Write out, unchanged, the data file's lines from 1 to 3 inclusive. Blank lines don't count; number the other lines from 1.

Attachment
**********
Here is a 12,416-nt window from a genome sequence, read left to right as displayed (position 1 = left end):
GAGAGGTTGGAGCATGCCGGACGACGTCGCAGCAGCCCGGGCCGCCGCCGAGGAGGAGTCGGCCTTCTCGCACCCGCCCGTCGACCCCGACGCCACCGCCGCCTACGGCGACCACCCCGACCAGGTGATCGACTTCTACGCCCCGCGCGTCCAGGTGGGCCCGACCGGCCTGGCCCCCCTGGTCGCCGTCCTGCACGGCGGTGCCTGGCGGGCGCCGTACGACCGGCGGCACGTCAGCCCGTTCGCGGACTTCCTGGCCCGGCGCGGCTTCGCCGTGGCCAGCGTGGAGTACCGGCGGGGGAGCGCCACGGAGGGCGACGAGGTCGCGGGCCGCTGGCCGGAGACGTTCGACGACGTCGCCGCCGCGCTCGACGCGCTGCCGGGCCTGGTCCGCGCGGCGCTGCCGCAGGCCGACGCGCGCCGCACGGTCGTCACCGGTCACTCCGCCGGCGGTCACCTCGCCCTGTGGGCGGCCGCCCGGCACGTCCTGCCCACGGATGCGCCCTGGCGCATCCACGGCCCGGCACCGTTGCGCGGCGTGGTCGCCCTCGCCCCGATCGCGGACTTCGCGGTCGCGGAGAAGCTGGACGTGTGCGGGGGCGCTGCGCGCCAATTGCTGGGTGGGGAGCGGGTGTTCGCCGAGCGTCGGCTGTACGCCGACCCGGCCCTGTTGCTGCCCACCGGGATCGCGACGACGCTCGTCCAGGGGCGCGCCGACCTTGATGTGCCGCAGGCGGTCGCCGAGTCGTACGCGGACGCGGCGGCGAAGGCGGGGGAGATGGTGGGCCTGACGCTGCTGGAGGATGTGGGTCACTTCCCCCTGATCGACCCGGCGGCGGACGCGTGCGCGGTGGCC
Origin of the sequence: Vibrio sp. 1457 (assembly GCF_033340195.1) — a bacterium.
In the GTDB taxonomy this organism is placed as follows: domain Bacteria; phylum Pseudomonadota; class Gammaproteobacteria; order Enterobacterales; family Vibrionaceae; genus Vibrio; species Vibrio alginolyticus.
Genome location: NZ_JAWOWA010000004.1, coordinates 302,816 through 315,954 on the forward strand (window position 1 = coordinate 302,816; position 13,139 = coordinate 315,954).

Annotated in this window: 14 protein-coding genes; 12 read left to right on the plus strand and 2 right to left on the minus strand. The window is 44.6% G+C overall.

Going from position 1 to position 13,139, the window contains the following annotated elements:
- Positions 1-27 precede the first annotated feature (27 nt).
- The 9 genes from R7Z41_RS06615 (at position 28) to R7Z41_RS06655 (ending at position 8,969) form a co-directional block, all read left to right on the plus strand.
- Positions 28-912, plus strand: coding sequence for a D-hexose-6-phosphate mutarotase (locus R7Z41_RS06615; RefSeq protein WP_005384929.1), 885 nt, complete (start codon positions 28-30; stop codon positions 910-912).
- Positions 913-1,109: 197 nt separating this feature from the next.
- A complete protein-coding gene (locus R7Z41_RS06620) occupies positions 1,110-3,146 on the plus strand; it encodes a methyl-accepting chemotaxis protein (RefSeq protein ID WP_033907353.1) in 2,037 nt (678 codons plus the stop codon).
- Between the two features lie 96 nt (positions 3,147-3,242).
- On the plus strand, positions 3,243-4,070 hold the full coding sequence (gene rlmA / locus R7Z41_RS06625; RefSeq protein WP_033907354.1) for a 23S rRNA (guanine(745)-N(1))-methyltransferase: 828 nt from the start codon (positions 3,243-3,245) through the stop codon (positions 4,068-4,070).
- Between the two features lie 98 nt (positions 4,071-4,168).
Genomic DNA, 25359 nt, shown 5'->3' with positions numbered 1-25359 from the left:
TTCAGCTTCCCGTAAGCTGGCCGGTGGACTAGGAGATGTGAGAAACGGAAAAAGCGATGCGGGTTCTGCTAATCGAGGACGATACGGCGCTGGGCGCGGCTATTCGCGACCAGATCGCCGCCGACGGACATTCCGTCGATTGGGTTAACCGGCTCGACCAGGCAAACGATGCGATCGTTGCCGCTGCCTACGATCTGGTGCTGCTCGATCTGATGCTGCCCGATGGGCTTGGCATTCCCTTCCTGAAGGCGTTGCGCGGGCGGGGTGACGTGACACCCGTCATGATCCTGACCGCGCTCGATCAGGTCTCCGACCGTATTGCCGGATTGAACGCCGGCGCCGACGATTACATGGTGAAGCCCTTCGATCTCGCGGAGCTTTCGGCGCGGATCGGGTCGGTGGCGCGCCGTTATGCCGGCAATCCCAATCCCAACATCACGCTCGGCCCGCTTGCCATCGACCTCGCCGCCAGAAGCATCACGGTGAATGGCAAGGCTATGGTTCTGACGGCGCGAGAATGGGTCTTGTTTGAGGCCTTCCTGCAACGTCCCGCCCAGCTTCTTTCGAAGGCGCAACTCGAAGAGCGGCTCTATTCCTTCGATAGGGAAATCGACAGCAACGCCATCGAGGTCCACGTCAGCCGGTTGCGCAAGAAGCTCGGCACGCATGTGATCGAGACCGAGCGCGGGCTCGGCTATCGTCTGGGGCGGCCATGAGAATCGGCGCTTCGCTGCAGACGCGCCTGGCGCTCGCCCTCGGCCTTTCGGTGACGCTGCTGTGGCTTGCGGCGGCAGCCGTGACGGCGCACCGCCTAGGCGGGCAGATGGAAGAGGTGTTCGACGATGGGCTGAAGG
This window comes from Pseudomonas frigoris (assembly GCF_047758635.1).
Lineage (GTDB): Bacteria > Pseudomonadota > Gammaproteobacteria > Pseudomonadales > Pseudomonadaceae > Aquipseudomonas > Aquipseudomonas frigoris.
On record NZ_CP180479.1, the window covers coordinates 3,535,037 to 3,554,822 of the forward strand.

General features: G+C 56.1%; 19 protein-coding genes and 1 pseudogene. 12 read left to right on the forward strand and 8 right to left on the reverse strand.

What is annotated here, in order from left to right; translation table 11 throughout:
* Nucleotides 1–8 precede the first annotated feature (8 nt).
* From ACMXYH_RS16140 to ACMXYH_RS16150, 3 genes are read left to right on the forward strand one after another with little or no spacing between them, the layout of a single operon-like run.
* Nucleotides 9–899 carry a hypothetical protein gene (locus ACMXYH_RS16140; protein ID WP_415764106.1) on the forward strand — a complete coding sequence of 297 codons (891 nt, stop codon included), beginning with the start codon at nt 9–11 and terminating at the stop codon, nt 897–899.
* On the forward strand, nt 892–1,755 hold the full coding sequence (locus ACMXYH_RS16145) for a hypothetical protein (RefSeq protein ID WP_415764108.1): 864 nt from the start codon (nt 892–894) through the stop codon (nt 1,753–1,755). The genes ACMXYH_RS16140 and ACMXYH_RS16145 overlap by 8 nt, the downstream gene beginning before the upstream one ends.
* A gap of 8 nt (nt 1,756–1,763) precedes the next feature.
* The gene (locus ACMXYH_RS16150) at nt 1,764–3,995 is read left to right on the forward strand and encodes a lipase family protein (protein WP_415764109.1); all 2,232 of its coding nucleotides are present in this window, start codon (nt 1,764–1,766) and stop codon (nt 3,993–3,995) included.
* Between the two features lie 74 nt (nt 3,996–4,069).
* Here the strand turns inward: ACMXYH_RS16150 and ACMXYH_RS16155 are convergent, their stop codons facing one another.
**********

Here is a 12,416-nt window from a genome sequence, read left to right as displayed (position 1 = left end):
GAGAGGTTGGAGCATGCCGGACGACGTCGCAGCAGCCCGGGCCGCCGCCGAGGAGGAGTCGGCCTTCTCGCACCCGCCCGTCGACCCCGACGCCACCGCCGCCTACGGCGACCACCCCGACCAGGTGATCGACTTCTACGCCCCGCGCGTCCAGGTGGGCCCGACCGGCCTGGCCCCCCTGGTCGCCGTCCTGCACGGCGGTGCCTGGCGGGCGCCGTACGACCGGCGGCACGTCAGCCCGTTCGCGGACTTCCTGGCCCGGCGCGGCTTCGCCGTGGCCAGCGTGGAGTACCGGCGGGGGAGCGCCACGGAGGGCGACGAGGTCGCGGGCCGCTGGCCGGAGACGTTCGACGACGTCGCCGCCGCGCTCGACGCGCTGCCGGGCCTGGTCCGCGCGGCGCTGCCGCAGGCCGACGCGCGCCGCACGGTCGTCACCGGTCACTCCGCCGGCGGTCACCTCGCCCTGTGGGCGGCCGCCCGGCACGTCCTGCCCACGGATGCGCCCTGGCGCATCCACGGCCCGGCACCGTTGCGCGGCGTGGTCGCCCTCGCCCCGATCGCGGACTTCGCGGTCGCGGAGAAGCTGGACGTGTGCGGGGGCGCTGCGCGCCAATTGCTGGGTGGGGAGCGGGTGTTCGCCGAGCGTCGGCTGTACGCCGACCCGGCCCTGTTGCTGCCCACCGGGATCGCGACGACGCTCGTCCAGGGGCGCGCCGACCTTGATGTGCCGCAGGCGGTCGCCGAGTCGTACGCGGACGCGGCGGCGAAGGCGGGGGAGATGGTGGGCCTGACGCTGCTGGAGGATGTGGGTCACTTCCCCCTGATCGACCCGGCGGCGGACGCGTGCGCGGTGGCC
Origin of the sequence: Vibrio sp. 1457 (assembly GCF_033340195.1) — a bacterium.